Blu-Ray Review: Glorious ‘Nine’ With Penelope Cruz, Marion Cotillard

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CHICAGO – History will be kind to “Nine”. Due to wildly extreme expectations caused by the pedigree of the film’s cast, many critics and audiences dismissed Rob Marshall’s musical on its release in late 2009. “Nine” falls short of perfection but the Blu-ray release proves that it gets a lot closer than most people thought the first time they saw it. Blu-Ray Rating: 4.0/5.0
Blu-Ray Rating: 4.0/5.0

It may be my affinity for musicals, Italian cinema, and most of the cast members of “Nine,” but this film is immensely rewatchable, which will always be one of the first questions one should ask when considering buying a Blu-ray: Will I watch it more than once? I know I will watch “Nine” more than once, if just for the spectacular supporting performances by Marion Cotillard and Penelope Cruz, the latter of which was nominated for an Oscar and the former of which should have been.

Nine will be released on Blu-Ray and DVD on May 4th, 2010.
Nine will be released on Blu-Ray and DVD on May 4th, 2010.
Photo credit: Sony Pictures Home Video

Inspired by Federico Fellini’s “8 1/2,” “Nine” tells the story of a creative crisis by filmmaker Guido Contini (Daniel Day-Lewis), a man who is expected to star working on his next masterpiece but has been crippled by a mental block. Guido begins a musical journey through the female muses of his life including most of the primary representations of the women who make up a powerful man - the wife (Marion Cotillard), the mistress (Penelope Cruz), the muse (Nicole Kidman), the mother (Sophia Loren), the friend (Judi Dench), the lover (Kate Hudson), and the women who taught him about sexuality (Fergie).

Nine will be released on Blu-Ray and DVD on May 4th, 2010.
Nine will be released on Blu-Ray and DVD on May 4th, 2010.
Photo credit: Sony Pictures Home Video

Guido is more of a self-aware neurotic than a confident lothario and Day-Lewis perfectly plays him as a man who is almost too aware that he’s nothing without the muses that have inspired him over the years. He retreats to both the beauty of the seaside and the beauty of the women who have made him a superstar to find himself.

First, he contacts the uber-sexy Maria (Cruz), introduced in the sexiest musical number in years to “A Call From the Vatican”. From here, Marshall juggles two films – the story of a director trying to find creative spark and a series of musical numbers with rotating female stars, most of which seem to take place in his head.

Dench steps forward for “Folies Bergeres,” a bit about the blend of sex and creativity. Fergie rocks “Be Italian,” a flashback piece to the woman who first taught Guido about sexuality. A journalist (Kate Hudson) who wants to sleep with Guido takes on “Cinema Italiano”. Sophia Loren takes on the maternal “Guarda la luna” and Nicole Kidman tackles “Unusual Way”. Finally, Marion Cotillard steals the film with two emotionally resonant numbers – “My Husband Makes Movies” and “Take It All,” both of which make clear what being a disposable muse has done to the women in Guido’s life.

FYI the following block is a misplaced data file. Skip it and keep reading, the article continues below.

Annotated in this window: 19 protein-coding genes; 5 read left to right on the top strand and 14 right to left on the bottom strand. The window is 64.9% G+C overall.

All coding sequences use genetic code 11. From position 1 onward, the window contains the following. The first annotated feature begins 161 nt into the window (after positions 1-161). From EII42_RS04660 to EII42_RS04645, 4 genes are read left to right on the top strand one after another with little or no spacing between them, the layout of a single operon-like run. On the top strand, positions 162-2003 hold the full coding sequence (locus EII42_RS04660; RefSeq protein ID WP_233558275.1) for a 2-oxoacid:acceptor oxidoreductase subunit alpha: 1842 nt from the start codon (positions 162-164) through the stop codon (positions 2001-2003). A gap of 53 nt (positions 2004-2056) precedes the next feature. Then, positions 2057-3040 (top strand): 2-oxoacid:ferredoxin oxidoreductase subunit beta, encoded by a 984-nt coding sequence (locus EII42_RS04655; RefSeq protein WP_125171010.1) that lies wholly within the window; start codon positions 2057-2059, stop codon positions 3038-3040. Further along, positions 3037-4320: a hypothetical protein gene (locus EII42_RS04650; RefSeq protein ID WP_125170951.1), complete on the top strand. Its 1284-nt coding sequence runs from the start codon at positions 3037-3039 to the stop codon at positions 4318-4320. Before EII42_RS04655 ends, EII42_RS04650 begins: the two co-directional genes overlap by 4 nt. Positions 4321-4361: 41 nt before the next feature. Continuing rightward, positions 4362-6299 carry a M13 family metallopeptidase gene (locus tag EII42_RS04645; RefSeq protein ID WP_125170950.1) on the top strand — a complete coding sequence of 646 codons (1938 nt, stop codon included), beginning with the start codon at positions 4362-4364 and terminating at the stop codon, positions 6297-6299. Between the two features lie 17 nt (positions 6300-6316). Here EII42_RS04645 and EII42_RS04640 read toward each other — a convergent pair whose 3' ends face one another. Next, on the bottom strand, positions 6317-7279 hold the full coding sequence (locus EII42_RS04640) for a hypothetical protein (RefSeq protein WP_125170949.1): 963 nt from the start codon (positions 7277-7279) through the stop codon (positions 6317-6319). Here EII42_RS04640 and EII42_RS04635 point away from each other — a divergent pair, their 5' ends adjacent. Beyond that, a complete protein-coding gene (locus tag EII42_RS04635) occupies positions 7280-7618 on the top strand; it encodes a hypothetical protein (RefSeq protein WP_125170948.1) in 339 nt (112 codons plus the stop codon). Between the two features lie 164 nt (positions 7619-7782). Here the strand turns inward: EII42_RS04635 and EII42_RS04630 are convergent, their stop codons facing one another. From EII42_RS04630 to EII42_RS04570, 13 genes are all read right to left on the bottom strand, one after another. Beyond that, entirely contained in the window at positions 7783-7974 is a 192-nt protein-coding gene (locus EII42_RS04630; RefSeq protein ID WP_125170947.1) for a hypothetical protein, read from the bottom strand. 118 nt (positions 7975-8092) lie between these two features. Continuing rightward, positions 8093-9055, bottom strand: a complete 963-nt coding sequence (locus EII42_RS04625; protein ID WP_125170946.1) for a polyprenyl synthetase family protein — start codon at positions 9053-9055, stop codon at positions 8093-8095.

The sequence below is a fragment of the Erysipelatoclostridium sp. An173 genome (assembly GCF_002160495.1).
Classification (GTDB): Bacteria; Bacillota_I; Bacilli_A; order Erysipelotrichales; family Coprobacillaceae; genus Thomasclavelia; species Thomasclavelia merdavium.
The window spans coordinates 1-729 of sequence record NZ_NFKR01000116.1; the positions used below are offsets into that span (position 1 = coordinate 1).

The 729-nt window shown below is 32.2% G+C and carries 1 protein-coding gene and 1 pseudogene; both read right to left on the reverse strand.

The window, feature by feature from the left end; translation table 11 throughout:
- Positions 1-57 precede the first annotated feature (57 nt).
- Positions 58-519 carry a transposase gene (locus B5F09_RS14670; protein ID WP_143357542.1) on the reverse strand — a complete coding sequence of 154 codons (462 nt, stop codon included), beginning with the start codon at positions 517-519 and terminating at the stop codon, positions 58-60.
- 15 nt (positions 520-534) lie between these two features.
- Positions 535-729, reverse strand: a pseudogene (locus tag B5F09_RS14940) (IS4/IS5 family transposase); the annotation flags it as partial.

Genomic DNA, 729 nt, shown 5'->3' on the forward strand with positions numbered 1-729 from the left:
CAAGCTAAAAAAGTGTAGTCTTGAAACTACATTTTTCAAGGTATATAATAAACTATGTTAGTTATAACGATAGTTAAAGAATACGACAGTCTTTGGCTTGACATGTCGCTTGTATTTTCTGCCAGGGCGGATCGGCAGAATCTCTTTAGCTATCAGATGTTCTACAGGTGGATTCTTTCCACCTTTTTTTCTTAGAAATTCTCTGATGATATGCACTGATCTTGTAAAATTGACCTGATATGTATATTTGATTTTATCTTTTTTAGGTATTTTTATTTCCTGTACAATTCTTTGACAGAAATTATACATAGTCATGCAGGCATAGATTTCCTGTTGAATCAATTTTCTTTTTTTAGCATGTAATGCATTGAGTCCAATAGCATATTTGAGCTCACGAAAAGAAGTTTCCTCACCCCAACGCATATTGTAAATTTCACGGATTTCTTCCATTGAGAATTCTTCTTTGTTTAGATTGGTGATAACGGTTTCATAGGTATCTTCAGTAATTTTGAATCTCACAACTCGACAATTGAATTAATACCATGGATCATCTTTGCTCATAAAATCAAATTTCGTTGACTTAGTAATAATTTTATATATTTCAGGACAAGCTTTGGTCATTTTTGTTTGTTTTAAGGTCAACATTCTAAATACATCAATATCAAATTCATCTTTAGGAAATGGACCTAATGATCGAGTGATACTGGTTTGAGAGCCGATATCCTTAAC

The most controversial element of “Nine” was Marshall’s decision to shoot most of the musical numbers on the stage set at Cinecitta. It seemed to break the film for many critics. Not this one. It works for a film about a director looking for inspiration to fantasize musical numbers within the studio where he hopes to find it.

The only significant problem I have with “Nine” is the lack of impact by two of the supporting actresses - Nicole Kidman and Kate Hudson. Nicole doesn’t work in the role of a muse, failing to put a real stamp on the role like Cotillard or Cruz, and Hudson’s “Cinema Italiano” is the least effective number in the piece.

Nine will be released on Blu-Ray and DVD on May 4th, 2010.
Nine will be released on Blu-Ray and DVD on May 4th, 2010.
Photo credit: Sony Pictures Home Video

“Nine” may not be the most complete musical of the last decade, but this is a genre where missed notes are easily forgiven. We walk out of musicals humming a tune, not lamenting a dance step that was a bit off. Audiences will be humming to “Nine” for years.

It’s easier to admire the film’s technical brilliance with Sony’s excellent 1080p HD picture. Whatever complaints one may have about the film itself, it looks amazing and it’s the kind of film that truly benefits from the next-gen format. The audio mix in E nglish 5.1 DTS Master Audio is also above average.

The special features on “Nine” are good but, once again, annoyingly organized. There needs to be a law passed against featurettes that run less than five minutes long and don’t have a “Play All” option. Mini-featurettes don’t encourage viewers to learn more about a movie. They encourage them not to put down the remote. Having said that, the features are good. I just wish they had been organized into one longer documentary about the making of the film.

Special features:
o Commentary With Director Rob Marshall And Producer John DeLuca
o 8 Featurettes
o 3 Music Videos
o Sophia Loren Remembers Cinecitta Studios Featurette
o Screen Actors Guild Q&A Session With The Cast
o MovieIQ

‘Nine’ is released by Sony Pictures Home Video and stars Daniel Day-Lewis, Marion Cotillard, Penelope Cruz, Nicole Kidman, Fergie, Sophia Loren, Kate Hudson, and Judi Dench. It was written by Michael Tolkin & Anthony Minghella and directed by Rob Marshall. The Blu-Ray and DVD will be released on May 4th, 2010. It is rated PG-13. content director Brian Tallerico

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